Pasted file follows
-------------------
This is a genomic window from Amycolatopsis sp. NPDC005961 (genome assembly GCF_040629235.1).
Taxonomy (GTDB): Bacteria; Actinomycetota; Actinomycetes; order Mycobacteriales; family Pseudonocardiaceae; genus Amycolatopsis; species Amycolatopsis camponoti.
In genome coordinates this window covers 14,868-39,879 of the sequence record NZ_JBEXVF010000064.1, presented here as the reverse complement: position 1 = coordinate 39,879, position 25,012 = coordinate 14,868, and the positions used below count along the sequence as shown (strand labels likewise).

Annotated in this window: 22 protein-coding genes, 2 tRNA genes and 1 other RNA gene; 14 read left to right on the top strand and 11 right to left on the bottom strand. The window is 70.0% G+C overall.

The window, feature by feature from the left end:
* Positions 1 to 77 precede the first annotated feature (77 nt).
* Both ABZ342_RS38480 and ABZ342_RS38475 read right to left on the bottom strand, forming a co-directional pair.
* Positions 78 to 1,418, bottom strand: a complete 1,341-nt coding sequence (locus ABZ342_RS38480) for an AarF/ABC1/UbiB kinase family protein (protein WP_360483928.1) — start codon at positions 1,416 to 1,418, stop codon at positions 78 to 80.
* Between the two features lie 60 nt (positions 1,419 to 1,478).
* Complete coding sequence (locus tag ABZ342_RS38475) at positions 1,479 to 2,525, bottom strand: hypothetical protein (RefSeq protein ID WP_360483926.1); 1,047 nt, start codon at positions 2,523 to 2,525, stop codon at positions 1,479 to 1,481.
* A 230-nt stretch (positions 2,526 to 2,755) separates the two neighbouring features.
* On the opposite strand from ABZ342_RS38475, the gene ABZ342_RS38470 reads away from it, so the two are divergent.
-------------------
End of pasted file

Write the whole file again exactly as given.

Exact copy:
This is a genomic window from Amycolatopsis sp. NPDC005961 (genome assembly GCF_040629235.1).
Taxonomy (GTDB): Bacteria; Actinomycetota; Actinomycetes; order Mycobacteriales; family Pseudonocardiaceae; genus Amycolatopsis; species Amycolatopsis camponoti.
In genome coordinates this window covers 14,868-39,879 of the sequence record NZ_JBEXVF010000064.1, presented here as the reverse complement: position 1 = coordinate 39,879, position 25,012 = coordinate 14,868, and the positions used below count along the sequence as shown (strand labels likewise).

Annotated in this window: 22 protein-coding genes, 2 tRNA genes and 1 other RNA gene; 14 read left to right on the top strand and 11 right to left on the bottom strand. The window is 70.0% G+C overall.

The window, feature by feature from the left end:
* Positions 1 to 77 precede the first annotated feature (77 nt).
* Both ABZ342_RS38480 and ABZ342_RS38475 read right to left on the bottom strand, forming a co-directional pair.
* Positions 78 to 1,418, bottom strand: a complete 1,341-nt coding sequence (locus ABZ342_RS38480) for an AarF/ABC1/UbiB kinase family protein (protein WP_360483928.1) — start codon at positions 1,416 to 1,418, stop codon at positions 78 to 80.
* Between the two features lie 60 nt (positions 1,419 to 1,478).
* Complete coding sequence (locus tag ABZ342_RS38475) at positions 1,479 to 2,525, bottom strand: hypothetical protein (RefSeq protein ID WP_360483926.1); 1,047 nt, start codon at positions 2,523 to 2,525, stop codon at positions 1,479 to 1,481.
* A 230-nt stretch (positions 2,526 to 2,755) separates the two neighbouring features.
* On the opposite strand from ABZ342_RS38475, the gene ABZ342_RS38470 reads away from it, so the two are divergent.